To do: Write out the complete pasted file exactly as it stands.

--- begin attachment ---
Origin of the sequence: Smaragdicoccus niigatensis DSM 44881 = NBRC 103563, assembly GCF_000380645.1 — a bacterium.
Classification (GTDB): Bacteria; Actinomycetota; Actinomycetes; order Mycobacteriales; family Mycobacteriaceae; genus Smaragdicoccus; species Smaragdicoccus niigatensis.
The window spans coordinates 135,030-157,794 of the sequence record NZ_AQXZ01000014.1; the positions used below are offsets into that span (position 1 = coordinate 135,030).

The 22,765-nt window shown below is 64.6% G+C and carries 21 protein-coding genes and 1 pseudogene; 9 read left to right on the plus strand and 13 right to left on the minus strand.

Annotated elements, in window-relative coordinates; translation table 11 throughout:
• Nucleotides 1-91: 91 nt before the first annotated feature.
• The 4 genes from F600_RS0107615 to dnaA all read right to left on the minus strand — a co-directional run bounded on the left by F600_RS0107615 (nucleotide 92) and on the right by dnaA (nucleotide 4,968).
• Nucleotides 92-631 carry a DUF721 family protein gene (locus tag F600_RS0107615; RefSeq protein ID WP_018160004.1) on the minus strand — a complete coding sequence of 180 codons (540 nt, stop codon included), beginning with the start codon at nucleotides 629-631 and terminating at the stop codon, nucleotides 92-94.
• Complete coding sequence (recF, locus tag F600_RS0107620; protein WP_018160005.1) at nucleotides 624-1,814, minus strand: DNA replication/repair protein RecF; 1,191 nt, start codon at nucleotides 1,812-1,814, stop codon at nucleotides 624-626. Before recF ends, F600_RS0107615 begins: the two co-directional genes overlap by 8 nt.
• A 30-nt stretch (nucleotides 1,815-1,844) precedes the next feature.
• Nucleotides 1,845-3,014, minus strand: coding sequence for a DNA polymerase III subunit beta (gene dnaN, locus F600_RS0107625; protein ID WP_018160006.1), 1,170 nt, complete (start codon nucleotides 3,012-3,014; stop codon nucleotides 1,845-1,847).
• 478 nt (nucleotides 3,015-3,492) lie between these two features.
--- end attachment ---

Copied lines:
Origin of the sequence: Smaragdicoccus niigatensis DSM 44881 = NBRC 103563, assembly GCF_000380645.1 — a bacterium.
Classification (GTDB): Bacteria; Actinomycetota; Actinomycetes; order Mycobacteriales; family Mycobacteriaceae; genus Smaragdicoccus; species Smaragdicoccus niigatensis.
The window spans coordinates 135,030-157,794 of the sequence record NZ_AQXZ01000014.1; the positions used below are offsets into that span (position 1 = coordinate 135,030).

The 22,765-nt window shown below is 64.6% G+C and carries 21 protein-coding genes and 1 pseudogene; 9 read left to right on the plus strand and 13 right to left on the minus strand.

Annotated elements, in window-relative coordinates; translation table 11 throughout:
• Nucleotides 1-91: 91 nt before the first annotated feature.
• The 4 genes from F600_RS0107615 to dnaA all read right to left on the minus strand — a co-directional run bounded on the left by F600_RS0107615 (nucleotide 92) and on the right by dnaA (nucleotide 4,968).
• Nucleotides 92-631 carry a DUF721 family protein gene (locus tag F600_RS0107615; RefSeq protein ID WP_018160004.1) on the minus strand — a complete coding sequence of 180 codons (540 nt, stop codon included), beginning with the start codon at nucleotides 629-631 and terminating at the stop codon, nucleotides 92-94.
• Complete coding sequence (recF, locus tag F600_RS0107620; protein WP_018160005.1) at nucleotides 624-1,814, minus strand: DNA replication/repair protein RecF; 1,191 nt, start codon at nucleotides 1,812-1,814, stop codon at nucleotides 624-626. Before recF ends, F600_RS0107615 begins: the two co-directional genes overlap by 8 nt.
• A 30-nt stretch (nucleotides 1,815-1,844) precedes the next feature.
• Nucleotides 1,845-3,014, minus strand: coding sequence for a DNA polymerase III subunit beta (gene dnaN, locus F600_RS0107625; protein ID WP_018160006.1), 1,170 nt, complete (start codon nucleotides 3,012-3,014; stop codon nucleotides 1,845-1,847).
• 478 nt (nucleotides 3,015-3,492) lie between these two features.